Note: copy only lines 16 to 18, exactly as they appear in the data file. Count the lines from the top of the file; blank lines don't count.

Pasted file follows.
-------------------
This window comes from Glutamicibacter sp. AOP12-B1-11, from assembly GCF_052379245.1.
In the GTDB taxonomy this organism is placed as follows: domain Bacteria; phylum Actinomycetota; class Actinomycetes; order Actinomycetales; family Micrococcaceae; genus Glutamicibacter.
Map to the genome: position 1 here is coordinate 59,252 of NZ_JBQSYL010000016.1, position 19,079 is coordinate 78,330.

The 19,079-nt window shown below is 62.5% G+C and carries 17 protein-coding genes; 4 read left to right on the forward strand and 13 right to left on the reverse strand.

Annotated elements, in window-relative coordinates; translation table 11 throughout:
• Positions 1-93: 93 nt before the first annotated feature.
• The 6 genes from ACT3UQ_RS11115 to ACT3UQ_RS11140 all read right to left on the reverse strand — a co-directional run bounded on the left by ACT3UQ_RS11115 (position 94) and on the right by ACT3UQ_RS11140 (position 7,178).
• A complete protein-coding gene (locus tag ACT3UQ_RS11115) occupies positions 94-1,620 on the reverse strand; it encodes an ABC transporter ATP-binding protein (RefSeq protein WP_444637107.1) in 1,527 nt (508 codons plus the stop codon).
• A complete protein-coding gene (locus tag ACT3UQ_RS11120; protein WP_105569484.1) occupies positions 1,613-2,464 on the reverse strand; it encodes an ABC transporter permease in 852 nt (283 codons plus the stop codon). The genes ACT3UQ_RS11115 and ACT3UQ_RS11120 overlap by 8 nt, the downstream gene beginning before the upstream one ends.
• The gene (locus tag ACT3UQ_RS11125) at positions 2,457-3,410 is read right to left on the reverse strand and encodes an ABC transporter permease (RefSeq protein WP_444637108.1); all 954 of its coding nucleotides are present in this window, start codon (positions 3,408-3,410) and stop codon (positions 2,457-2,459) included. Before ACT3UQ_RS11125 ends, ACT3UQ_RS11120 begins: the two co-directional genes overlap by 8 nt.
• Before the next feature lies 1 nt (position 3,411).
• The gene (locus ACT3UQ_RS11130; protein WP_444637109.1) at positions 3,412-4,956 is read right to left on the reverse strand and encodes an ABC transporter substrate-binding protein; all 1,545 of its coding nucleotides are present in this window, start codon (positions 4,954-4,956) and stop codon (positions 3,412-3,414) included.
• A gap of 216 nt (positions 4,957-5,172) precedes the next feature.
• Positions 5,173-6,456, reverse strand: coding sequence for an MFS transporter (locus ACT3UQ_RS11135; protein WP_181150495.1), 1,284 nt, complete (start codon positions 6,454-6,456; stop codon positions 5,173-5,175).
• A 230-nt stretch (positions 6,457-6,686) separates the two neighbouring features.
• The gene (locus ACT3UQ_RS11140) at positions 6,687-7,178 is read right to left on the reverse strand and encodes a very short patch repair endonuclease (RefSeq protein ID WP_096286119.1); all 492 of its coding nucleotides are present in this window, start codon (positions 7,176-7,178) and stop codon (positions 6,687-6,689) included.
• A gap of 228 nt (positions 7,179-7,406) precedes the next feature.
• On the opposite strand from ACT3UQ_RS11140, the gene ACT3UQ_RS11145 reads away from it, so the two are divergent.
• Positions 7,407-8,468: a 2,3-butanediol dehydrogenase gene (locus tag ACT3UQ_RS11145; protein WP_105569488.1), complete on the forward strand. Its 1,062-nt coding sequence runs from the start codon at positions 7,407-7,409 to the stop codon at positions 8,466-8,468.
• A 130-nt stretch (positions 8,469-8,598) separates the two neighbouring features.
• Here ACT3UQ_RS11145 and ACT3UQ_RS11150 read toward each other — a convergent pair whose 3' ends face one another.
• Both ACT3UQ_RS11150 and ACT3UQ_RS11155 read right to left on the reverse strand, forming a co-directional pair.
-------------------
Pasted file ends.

• The gene (locus ACT3UQ_RS11140) at positions 6,687-7,178 is read right to left on the reverse strand and encodes a very short patch repair endonuclease (RefSeq protein ID WP_096286119.1); all 492 of its coding nucleotides are present in this window, start codon (positions 7,176-7,178) and stop codon (positions 6,687-6,689) included.
• A gap of 228 nt (positions 7,179-7,406) precedes the next feature.
• On the opposite strand from ACT3UQ_RS11140, the gene ACT3UQ_RS11145 reads away from it, so the two are divergent.